from The Century Dictionary and Cyclopedia
- n. A room for sweating persons, as in the Turkish bath.
- n. In dairy business, a room for sweating cheese and carrying off the superfluous juices.
Sorry, no etymologies found.
My father then possessed a fine domestic outbuilding with a full cold room, tepid room, three-piece sweating-room suite; natty dipping pool; integral changing area with modish pegs and clothes bunkers; separate furnace and log store; de luxe Greek marble basins and a custom-designed sea-god medallion in one newly laid mosaic floor.
Here it is necessary to refer to the words of Vitruvius as explanatory of the structure of the apartments (cap.xi. lib. v.): "Here should be placed the vaulted sweating-room, twice the length of its width, which should have at each extremity, on one end the _laconicum_, made as described above, on the other end the hot bath."
He explained that no work would be done that day, -- not in any cigar-shop or sweating-room.
The gulf that yawned between such lives was as wide as that which separates the scholar, the artist, or the aristocrat of modern Europe from the pale toiler of a New York sweating-room, or the coal carriers of Zanzibar or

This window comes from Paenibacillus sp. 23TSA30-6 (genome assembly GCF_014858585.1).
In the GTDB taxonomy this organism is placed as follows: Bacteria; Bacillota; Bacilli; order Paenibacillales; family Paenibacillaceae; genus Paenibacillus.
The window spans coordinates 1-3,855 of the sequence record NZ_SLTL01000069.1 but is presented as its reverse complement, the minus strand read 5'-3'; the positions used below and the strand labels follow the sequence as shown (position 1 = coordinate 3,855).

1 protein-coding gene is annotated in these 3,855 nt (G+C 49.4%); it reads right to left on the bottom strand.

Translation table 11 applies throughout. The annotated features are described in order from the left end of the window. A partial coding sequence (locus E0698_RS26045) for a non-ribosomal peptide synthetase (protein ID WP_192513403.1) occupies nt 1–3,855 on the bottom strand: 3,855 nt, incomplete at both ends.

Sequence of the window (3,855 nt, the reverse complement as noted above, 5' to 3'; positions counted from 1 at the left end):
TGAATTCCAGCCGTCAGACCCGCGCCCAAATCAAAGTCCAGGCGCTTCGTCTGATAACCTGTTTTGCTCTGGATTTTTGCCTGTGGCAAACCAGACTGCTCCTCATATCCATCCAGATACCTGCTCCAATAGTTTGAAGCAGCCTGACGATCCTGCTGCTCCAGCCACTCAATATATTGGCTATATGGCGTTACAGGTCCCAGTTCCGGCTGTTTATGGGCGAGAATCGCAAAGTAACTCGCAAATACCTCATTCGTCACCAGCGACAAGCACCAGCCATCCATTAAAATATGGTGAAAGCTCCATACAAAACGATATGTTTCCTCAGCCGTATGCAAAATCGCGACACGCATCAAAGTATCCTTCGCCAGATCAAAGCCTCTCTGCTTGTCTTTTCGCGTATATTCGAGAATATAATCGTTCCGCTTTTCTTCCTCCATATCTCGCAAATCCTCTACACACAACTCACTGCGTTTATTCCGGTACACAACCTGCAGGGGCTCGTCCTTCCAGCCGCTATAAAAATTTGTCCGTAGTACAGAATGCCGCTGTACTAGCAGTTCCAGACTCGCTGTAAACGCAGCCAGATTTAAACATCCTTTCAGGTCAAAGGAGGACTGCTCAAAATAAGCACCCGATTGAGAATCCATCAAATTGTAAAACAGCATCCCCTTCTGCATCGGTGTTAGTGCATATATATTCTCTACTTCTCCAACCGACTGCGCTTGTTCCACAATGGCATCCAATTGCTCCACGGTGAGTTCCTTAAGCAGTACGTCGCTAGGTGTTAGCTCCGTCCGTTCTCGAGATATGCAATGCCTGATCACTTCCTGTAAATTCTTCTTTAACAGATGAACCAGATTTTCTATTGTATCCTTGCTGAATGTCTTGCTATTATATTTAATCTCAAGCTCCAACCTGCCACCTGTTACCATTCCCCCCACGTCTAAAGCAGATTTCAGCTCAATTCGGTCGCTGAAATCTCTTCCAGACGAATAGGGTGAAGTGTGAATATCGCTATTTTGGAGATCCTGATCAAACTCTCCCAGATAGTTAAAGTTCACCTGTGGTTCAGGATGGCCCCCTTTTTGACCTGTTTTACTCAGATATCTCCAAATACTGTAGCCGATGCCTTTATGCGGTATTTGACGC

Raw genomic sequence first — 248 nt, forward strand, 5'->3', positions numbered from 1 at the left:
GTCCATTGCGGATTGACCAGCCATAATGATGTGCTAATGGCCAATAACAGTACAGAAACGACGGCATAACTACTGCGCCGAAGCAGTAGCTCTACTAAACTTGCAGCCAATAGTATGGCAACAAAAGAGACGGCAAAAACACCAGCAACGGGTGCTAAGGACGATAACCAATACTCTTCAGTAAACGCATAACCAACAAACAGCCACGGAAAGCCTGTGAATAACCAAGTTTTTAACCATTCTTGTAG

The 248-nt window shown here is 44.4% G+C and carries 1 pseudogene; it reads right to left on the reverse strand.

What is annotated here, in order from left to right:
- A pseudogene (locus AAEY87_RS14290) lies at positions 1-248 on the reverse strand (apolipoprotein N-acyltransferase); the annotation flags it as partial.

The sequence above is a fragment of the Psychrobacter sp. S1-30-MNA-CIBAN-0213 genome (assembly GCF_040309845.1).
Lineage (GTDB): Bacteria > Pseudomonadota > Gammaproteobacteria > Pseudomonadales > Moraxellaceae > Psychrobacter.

It was a world silent, motionless, and bare; there long plants swayed to and fro in a fog that resembled the vapour of a sweating-room.
What, for example, can be more absurd than, in the dog-days, when room and air are particularly requisite, that the lovers of dramatic amusement in the British metropolis are to be crammed into a little theatre in the Haymarket, and stewed year after year, as in a sweating-room at a bagnio, because half a century ago an exclusive privilege was inconsiderately granted?
a thick cloak, in which I could wrap myself; and so I slept much more comfortably under the high canopy of heaven than my companions did in their sweating-room.
Several times she took Jeanne to the bath and to the sweating-room. [
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